This is just my hypothesis on Canon’s thinking. They don’t usually let themselves react directly to the outside world, so they can’t factor in that such folks might not care about DSLRs and will go to other compact system cameras with more options, just as they can’t image Canon users jumping to Sony or Panasonic because they want 4K video today and don’t have $10K+ to spend with Canon.

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  2. Paddy McDougall

    Point and shoot cameras aren’t selling, I know lets take a point and shoot body and stick a dslr style lens on, oh what about those flippy screens we can use the screen from the 70d, brilliant! What about wifi, kids love that stuff. £800 that’s a family friendly price, better give the sales guys something else to drone on about, what about a really big processor and 18mp sensor, just don’t mention the lens wont resolve all those pixels. So to recap we have an expensive point and shoot that is trying to be a dslr, hard to use in sunlight, noisy in lowlight and is more expensive than a decent version of P&S or dslr, genius!

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    • adam sanford

      I hate to stick up for the half-baked EOS-M platform, but that is an APS-C sensor in there. There’s nothing point and shoot about that sensor at all.

      It certainly *handles* like one without an EVF, I’ll give you that.

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    • Paddy McDougall

      @Adam my tongue was firmly in my cheek, however, would I reccommend it to someone who asked me about mirrorless kit? No, I would reccommend Fuji or Sony Aps – C systems and that’s quite disappointing as someone who has used Canon most of his life.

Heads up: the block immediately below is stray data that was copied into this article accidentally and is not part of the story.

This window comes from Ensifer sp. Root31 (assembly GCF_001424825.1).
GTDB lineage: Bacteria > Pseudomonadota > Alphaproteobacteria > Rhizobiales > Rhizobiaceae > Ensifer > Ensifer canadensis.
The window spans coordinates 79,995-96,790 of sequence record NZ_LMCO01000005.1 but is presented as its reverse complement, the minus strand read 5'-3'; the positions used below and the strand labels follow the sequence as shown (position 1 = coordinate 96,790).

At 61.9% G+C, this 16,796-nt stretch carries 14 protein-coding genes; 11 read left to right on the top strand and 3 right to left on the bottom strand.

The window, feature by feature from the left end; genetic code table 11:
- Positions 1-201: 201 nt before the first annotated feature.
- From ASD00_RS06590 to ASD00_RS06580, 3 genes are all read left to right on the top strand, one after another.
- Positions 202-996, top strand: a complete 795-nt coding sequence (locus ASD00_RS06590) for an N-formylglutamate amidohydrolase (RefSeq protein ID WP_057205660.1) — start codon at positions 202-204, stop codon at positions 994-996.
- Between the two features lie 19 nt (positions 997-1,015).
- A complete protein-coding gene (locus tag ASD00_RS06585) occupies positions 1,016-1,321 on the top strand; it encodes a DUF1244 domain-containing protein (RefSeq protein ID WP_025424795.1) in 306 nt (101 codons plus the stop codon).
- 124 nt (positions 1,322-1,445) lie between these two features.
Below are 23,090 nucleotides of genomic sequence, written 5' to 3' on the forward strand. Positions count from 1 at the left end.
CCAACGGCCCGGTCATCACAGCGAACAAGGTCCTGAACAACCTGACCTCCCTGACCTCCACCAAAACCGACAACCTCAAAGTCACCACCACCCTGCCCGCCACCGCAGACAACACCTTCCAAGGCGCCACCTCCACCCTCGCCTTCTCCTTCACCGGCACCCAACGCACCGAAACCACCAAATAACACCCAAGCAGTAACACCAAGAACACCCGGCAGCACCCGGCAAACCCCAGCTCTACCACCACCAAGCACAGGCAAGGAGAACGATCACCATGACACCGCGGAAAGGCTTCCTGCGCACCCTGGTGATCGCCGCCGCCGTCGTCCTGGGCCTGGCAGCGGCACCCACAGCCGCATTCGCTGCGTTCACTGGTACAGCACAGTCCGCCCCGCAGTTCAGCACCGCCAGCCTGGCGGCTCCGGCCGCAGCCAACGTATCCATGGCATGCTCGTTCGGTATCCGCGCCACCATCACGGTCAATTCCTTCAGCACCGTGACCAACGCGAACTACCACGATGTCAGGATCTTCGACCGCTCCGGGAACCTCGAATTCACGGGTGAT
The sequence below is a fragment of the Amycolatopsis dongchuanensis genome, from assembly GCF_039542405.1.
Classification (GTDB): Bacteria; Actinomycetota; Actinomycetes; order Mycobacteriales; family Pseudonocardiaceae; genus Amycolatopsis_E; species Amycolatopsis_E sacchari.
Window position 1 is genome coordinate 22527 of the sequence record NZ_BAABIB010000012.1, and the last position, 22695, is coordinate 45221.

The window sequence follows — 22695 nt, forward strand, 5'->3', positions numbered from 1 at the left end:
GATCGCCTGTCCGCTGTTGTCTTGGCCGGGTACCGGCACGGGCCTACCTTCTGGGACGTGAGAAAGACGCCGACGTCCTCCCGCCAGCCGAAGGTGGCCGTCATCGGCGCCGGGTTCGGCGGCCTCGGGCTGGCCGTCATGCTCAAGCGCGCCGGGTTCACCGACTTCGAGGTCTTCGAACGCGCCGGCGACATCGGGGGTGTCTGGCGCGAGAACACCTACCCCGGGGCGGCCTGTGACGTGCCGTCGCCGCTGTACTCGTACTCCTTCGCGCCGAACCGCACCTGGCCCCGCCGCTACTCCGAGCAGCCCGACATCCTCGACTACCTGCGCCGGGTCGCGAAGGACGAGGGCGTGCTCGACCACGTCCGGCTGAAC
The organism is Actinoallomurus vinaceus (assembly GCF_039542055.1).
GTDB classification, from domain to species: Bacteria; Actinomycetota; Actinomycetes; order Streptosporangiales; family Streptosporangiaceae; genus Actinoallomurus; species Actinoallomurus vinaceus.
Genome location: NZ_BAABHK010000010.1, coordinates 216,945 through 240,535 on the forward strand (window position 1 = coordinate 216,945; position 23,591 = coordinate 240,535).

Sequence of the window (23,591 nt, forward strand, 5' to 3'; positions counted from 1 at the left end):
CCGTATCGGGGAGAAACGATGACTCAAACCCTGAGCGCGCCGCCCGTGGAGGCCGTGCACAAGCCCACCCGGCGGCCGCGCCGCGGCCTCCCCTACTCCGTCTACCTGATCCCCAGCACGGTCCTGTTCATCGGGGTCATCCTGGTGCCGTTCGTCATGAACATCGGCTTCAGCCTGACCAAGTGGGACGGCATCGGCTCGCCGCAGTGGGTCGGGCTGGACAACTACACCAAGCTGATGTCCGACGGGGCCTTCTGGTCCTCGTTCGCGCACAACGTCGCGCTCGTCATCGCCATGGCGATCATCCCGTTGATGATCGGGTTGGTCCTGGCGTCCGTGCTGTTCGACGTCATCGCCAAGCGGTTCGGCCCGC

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  3. John Mai

    People who read and participate in photography blogs and forums are not seeing announcements like this in the right light, which is fine, since they are not the target demo for these types of cameras and products.

    What you have to understand is that photography enthusiasts are a minority. Of course we want a better M3, but the vast majority of families just want a small camera that works and has features that are valuable to them. I don’t claim to know definitively what Canon or Nikon hopes to achieve with their product lineups, but I’d wager a bet that these multi national corporations have invested much time and money into figuring out what the overall consumer market wants. I’d even say they made the correct choice in not making the M series widely available in the USA, but that point is just my opinion.

    I’ve been to Japan and surrounding Asian countries and have seen first hand how different the photography market is. I’ve seen moms go into a Shinkuku photo store and buy an entire EOS M1 kit brand new, when a shiny M3 was sitting just near by. This M10 is likely targeted at her demo, and is sure to be a success, at least overseas.

    My point is just that photography enthusiasts should consider all aspects of a thing before making a judgement. No singular worldview is applicable to everything!